Single Member Scottish County

Published in The History of Parliament: the House of Commons 1754-1790, ed. L. Namier, J. Brooke., 1964
Available from Boydell and Brewer

Background Information

Number of voters:

37 in 1754, 74 in 1788


9 May 1754Kenneth Mackenzie, Lord Fortrose18
 James Stuart Mackenzie14
5 May 1761James Stuart Mackenzie 
12 May 1763Stuart Mackenzie re-elected after appointment to office 
5 Dec. 1766Stuart Mackenzie re-elected after appointment to office 
7 Apr. 1768James Stuart Mackenzie 
27 Oct. 1774James Stuart Mackenzie 
12 Oct. 1780John Mackenzie, Lord Macleod 
22 Apr. 1784Francis Humberston Mackenzie 
 John Mackenzie, Lord Macleod 

Main Article

The chief interest in Ross-shire belonged to the two branches of the clan Mackenzie, the earls of Seaforth (attainted after the ’15) and the earls of Cromarty (attainted after the ’45). At the general election of 1754 there was a contest between Kenneth Mackenzie, erroneously styled Lord Fortrose (son of the 5th Earl of Seaforth) and James Stuart Mackenzie, supported by his father-in-law the Duke of Argyll, and by Lord Ross. ‘There never was any election will run nearer’, wrote Aeneas Mackintosh to Lord Loudoun, 10 May 1754, ‘nor greater violence on both sides.’1 There were 37 freeholders on the roll, and the influence of Hugh Rose of Kilravock proved decisive: a supporter of Fortrose, and sheriff depute, he fixed the election for a day most convenient for his candidate, who was returned by 18 to 14.2

By 1758 Lord Fortrose’s intention not to stand again was well known. Lord Minto wrote to Gilbert Elliot, 29 Jan. 1758, that Sir John Gordon of Invergordon was trying to secure Fortrose’s interest for himself:3

A little condescension and proper civility might possibly obtain that interest for Stuart Mackenzie ... these means if used in time might have done his business even at last election: it will be necessary to let Lord Fortrose know that the opposition last election was originally Lord Ross’s scheme, not Stuart Mackenzie’s, but that from circumstances he was then obliged to give in to it.

When the election came, James Stuart Mackenzie stood ‘by concert’ with Fortrose, and was returned unopposed.4

Mackenzie held the seat without trouble until 1780, when he retired. Among the candidates talked of to succeed him were Sir John Gordon, Francis Humberston Mackenzie, John Mackenzie of Applecross, and Sir Hector Munro, but they all declined in favour of Dundas’s friend, Lord Macleod, who was elected unopposed while on service in India.5 By 1784 enthusiasm for Macleod had waned considerably, and he was opposed by Francis Humberston Mackenzie, nephew of the 5th Earl of Seaforth, who had succeeded to the Mackenzie estates. Macleod was strongly supported by Henry Dundas, Administration, and Lord Ankerville, but Humberston Mackenzie had built up a considerable number of nominal votes. The contest was close. The day before the poll Macleod’s brother wrote to Sir Roderick Mackenzie in great excitement that the numbers were equal at eleven each:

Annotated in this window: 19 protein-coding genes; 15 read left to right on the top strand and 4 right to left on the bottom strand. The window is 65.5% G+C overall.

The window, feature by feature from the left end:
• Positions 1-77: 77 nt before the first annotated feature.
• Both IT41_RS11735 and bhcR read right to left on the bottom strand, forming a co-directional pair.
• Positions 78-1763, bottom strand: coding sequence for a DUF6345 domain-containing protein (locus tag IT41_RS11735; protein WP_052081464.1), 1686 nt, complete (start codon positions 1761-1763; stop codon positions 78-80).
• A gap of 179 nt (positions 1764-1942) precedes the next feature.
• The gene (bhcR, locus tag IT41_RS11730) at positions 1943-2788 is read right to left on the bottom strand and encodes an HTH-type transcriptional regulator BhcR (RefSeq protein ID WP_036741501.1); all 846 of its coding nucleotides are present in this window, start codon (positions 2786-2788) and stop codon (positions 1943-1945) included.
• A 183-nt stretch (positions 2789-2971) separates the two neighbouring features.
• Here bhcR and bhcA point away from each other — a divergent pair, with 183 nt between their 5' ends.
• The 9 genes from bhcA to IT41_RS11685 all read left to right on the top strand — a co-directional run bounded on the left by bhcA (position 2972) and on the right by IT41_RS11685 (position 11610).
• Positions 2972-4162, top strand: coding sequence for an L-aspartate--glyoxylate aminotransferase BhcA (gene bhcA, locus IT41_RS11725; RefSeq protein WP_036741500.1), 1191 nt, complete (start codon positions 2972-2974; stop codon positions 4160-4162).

Your voice is now earnestly called for. It may and probably will fix whether the real or fictitious voters are to carry the county of Ross ... if they can have a majority of real voters (for which purpose they have used strong measures) they will keep their fictitious ones for a future occasion.

But Humberston Mackenzie carried the day comfortably. Alexander Mackenzie commented to Sir Roderick Mackenzie, 30 June 1784:

Lord Macleod and his brother are much mistaken in supposing that he lost his election by your and Sir Alexander Mackenzie’s not voting for him—for supposing you both had voted for him, the majority of real freeholders would be against him. But it is ridiculous to throw the other freeholders (who have an undoubted title to vote as the law stands) out of the question. Lord Macleod might have involved himself in an idle expense by petitioning had he followed the violent advice given him.6

In William Adam’s survey of 1788 Humberston Mackenzie was said to have ‘by far the most considerable estate and interest’, though Lord Ankerville would probably oppose him ‘from an aversion to his great interest founded on liferent votes’.7

Author: J. A. Cannon


  • 1. Loudon mss.
  • 2. Caledonian Merc. 9, 14 May 1754.
  • 3. Minto mss.
  • 4. Letter of Patrick Craufurd, 17 Nov. 1760, Bute mss.
  • 5. Robinson’s survey, Royal archives; Edinburgh Evening Courant, 20 Oct. 1780; Aberdeen Jnl. 30 Oct. 1780.
  • 6. Add. 39191, ff. 97, 102.
  • 7. Pol. State of Scotland, 294.